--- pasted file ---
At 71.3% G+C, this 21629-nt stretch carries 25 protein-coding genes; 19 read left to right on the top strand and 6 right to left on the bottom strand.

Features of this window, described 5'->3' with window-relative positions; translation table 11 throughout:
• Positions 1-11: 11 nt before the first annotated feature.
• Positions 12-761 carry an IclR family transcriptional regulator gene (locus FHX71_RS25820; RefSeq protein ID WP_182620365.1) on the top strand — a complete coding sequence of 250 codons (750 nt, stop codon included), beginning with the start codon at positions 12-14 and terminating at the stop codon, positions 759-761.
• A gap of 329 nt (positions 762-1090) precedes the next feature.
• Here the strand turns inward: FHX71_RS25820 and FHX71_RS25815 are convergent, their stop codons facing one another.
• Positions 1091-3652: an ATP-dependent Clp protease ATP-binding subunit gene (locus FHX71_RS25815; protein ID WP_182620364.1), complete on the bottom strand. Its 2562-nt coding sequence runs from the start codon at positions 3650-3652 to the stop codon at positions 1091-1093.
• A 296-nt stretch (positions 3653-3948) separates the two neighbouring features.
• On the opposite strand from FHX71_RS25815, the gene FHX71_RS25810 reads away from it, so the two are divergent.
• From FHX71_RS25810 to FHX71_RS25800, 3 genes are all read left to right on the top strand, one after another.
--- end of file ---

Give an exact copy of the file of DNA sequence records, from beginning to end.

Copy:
At 71.3% G+C, this 21629-nt stretch carries 25 protein-coding genes; 19 read left to right on the top strand and 6 right to left on the bottom strand.

Features of this window, described 5'->3' with window-relative positions; translation table 11 throughout:
• Positions 1-11: 11 nt before the first annotated feature.
• Positions 12-761 carry an IclR family transcriptional regulator gene (locus FHX71_RS25820; RefSeq protein ID WP_182620365.1) on the top strand — a complete coding sequence of 250 codons (750 nt, stop codon included), beginning with the start codon at positions 12-14 and terminating at the stop codon, positions 759-761.
• A gap of 329 nt (positions 762-1090) precedes the next feature.
• Here the strand turns inward: FHX71_RS25820 and FHX71_RS25815 are convergent, their stop codons facing one another.
• Positions 1091-3652: an ATP-dependent Clp protease ATP-binding subunit gene (locus FHX71_RS25815; protein ID WP_182620364.1), complete on the bottom strand. Its 2562-nt coding sequence runs from the start codon at positions 3650-3652 to the stop codon at positions 1091-1093.
• A 296-nt stretch (positions 3653-3948) separates the two neighbouring features.
• On the opposite strand from FHX71_RS25815, the gene FHX71_RS25810 reads away from it, so the two are divergent.
• From FHX71_RS25810 to FHX71_RS25800, 3 genes are all read left to right on the top strand, one after another.